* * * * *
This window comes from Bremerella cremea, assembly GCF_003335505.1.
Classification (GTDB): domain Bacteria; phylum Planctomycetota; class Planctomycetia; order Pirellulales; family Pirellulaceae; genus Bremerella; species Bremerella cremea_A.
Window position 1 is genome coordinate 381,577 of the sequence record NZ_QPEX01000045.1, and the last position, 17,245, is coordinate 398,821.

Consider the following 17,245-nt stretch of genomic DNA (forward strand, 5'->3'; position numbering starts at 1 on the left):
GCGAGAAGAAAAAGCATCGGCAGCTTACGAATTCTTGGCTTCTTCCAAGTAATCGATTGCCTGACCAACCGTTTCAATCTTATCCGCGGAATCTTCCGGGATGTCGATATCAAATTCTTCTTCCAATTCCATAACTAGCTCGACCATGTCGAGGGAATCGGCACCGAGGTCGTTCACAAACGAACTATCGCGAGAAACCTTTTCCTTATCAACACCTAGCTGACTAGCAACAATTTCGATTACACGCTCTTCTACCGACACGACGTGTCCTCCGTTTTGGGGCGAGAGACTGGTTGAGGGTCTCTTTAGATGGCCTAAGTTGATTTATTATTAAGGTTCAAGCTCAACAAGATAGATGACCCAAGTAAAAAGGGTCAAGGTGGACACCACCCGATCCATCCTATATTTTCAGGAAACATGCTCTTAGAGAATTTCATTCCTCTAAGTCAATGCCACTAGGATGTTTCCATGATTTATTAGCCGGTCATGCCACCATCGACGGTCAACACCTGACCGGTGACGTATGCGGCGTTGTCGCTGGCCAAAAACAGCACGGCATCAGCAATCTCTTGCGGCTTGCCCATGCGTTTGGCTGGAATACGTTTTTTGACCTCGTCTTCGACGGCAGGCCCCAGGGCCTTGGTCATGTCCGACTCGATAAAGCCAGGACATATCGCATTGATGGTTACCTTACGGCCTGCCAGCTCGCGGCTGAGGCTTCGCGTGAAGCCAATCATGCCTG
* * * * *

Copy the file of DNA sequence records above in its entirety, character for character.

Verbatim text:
This window comes from Bremerella cremea, assembly GCF_003335505.1.
Classification (GTDB): domain Bacteria; phylum Planctomycetota; class Planctomycetia; order Pirellulales; family Pirellulaceae; genus Bremerella; species Bremerella cremea_A.
Window position 1 is genome coordinate 381,577 of the sequence record NZ_QPEX01000045.1, and the last position, 17,245, is coordinate 398,821.

Consider the following 17,245-nt stretch of genomic DNA (forward strand, 5'->3'; position numbering starts at 1 on the left):
GCGAGAAGAAAAAGCATCGGCAGCTTACGAATTCTTGGCTTCTTCCAAGTAATCGATTGCCTGACCAACCGTTTCAATCTTATCCGCGGAATCTTCCGGGATGTCGATATCAAATTCTTCTTCCAATTCCATAACTAGCTCGACCATGTCGAGGGAATCGGCACCGAGGTCGTTCACAAACGAACTATCGCGAGAAACCTTTTCCTTATCAACACCTAGCTGACTAGCAACAATTTCGATTACACGCTCTTCTACCGACACGACGTGTCCTCCGTTTTGGGGCGAGAGACTGGTTGAGGGTCTCTTTAGATGGCCTAAGTTGATTTATTATTAAGGTTCAAGCTCAACAAGATAGATGACCCAAGTAAAAAGGGTCAAGGTGGACACCACCCGATCCATCCTATATTTTCAGGAAACATGCTCTTAGAGAATTTCATTCCTCTAAGTCAATGCCACTAGGATGTTTCCATGATTTATTAGCCGGTCATGCCACCATCGACGGTCAACACCTGACCGGTGACGTATGCGGCGTTGTCGCTGGCCAAAAACAGCACGGCATCAGCAATCTCTTGCGGCTTGCCCATGCGTTTGGCTGGAATACGTTTTTTGACCTCGTCTTCGACGGCAGGCCCCAGGGCCTTGGTCATGTCCGACTCGATAAAGCCAGGACATATCGCATTGATGGTTACCTTACGGCCTGCCAGCTCGCGGCTGAGGCTTCGCGTGAAGCCAATCATGCCTG